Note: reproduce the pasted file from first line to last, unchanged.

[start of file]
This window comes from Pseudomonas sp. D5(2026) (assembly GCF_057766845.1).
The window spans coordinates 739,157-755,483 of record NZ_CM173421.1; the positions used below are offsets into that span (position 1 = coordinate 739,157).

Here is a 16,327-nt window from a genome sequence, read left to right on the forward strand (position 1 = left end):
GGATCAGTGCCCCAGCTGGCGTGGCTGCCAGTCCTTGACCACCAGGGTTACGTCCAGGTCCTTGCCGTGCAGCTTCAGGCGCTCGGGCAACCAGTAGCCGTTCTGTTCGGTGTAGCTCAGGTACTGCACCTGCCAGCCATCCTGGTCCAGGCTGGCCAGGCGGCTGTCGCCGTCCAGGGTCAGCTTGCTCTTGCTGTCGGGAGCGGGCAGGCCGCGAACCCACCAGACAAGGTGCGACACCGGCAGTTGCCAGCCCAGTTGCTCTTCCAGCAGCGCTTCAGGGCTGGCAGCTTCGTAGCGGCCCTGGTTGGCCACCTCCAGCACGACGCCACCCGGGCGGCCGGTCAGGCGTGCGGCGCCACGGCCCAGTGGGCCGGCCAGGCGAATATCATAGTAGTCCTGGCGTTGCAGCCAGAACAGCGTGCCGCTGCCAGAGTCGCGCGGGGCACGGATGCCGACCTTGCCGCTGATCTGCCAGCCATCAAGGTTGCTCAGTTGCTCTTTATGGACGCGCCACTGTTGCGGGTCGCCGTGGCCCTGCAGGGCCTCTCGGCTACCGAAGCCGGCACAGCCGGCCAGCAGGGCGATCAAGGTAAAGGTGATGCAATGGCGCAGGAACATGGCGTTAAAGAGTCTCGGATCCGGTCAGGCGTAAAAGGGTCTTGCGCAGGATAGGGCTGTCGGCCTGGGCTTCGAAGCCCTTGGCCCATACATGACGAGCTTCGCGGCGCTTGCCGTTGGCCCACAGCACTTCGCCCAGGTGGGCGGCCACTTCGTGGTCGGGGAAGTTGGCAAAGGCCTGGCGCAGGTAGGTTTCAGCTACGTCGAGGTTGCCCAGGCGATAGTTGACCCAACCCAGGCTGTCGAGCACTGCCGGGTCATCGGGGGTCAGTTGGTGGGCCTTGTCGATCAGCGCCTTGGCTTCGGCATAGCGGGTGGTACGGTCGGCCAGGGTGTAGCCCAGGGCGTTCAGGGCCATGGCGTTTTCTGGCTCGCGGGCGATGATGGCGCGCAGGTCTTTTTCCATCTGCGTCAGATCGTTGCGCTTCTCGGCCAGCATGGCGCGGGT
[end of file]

This window comes from Pseudomonas sp. D5(2026) (assembly GCF_057766845.1).
The window spans coordinates 739,157-755,483 of record NZ_CM173421.1; the positions used below are offsets into that span (position 1 = coordinate 739,157).

Here is a 16,327-nt window from a genome sequence, read left to right on the forward strand (position 1 = left end):
GGATCAGTGCCCCAGCTGGCGTGGCTGCCAGTCCTTGACCACCAGGGTTACGTCCAGGTCCTTGCCGTGCAGCTTCAGGCGCTCGGGCAACCAGTAGCCGTTCTGTTCGGTGTAGCTCAGGTACTGCACCTGCCAGCCATCCTGGTCCAGGCTGGCCAGGCGGCTGTCGCCGTCCAGGGTCAGCTTGCTCTTGCTGTCGGGAGCGGGCAGGCCGCGAACCCACCAGACAAGGTGCGACACCGGCAGTTGCCAGCCCAGTTGCTCTTCCAGCAGCGCTTCAGGGCTGGCAGCTTCGTAGCGGCCCTGGTTGGCCACCTCCAGCACGACGCCACCCGGGCGGCCGGTCAGGCGTGCGGCGCCACGGCCCAGTGGGCCGGCCAGGCGAATATCATAGTAGTCCTGGCGTTGCAGCCAGAACAGCGTGCCGCTGCCAGAGTCGCGCGGGGCACGGATGCCGACCTTGCCGCTGATCTGCCAGCCATCAAGGTTGCTCAGTTGCTCTTTATGGACGCGCCACTGTTGCGGGTCGCCGTGGCCCTGCAGGGCCTCTCGGCTACCGAAGCCGGCACAGCCGGCCAGCAGGGCGATCAAGGTAAAGGTGATGCAATGGCGCAGGAACATGGCGTTAAAGAGTCTCGGATCCGGTCAGGCGTAAAAGGGTCTTGCGCAGGATAGGGCTGTCGGCCTGGGCTTCGAAGCCCTTGGCCCATACATGACGAGCTTCGCGGCGCTTGCCGTTGGCCCACAGCACTTCGCCCAGGTGGGCGGCCACTTCGTGGTCGGGGAAGTTGGCAAAGGCCTGGCGCAGGTAGGTTTCAGCTACGTCGAGGTTGCCCAGGCGATAGTTGACCCAACCCAGGCTGTCGAGCACTGCCGGGTCATCGGGGGTCAGTTGGTGGGCCTTGTCGATCAGCGCCTTGGCTTCGGCATAGCGGGTGGTACGGTCGGCCAGGGTGTAGCCCAGGGCGTTCAGGGCCATGGCGTTTTCTGGCTCGCGGGCGATGATGGCGCGCAGGTCTTTTTCCATCTGCGTCAGATCGTTGCGCTTCTCGGCCAGCATGGCGCGGGT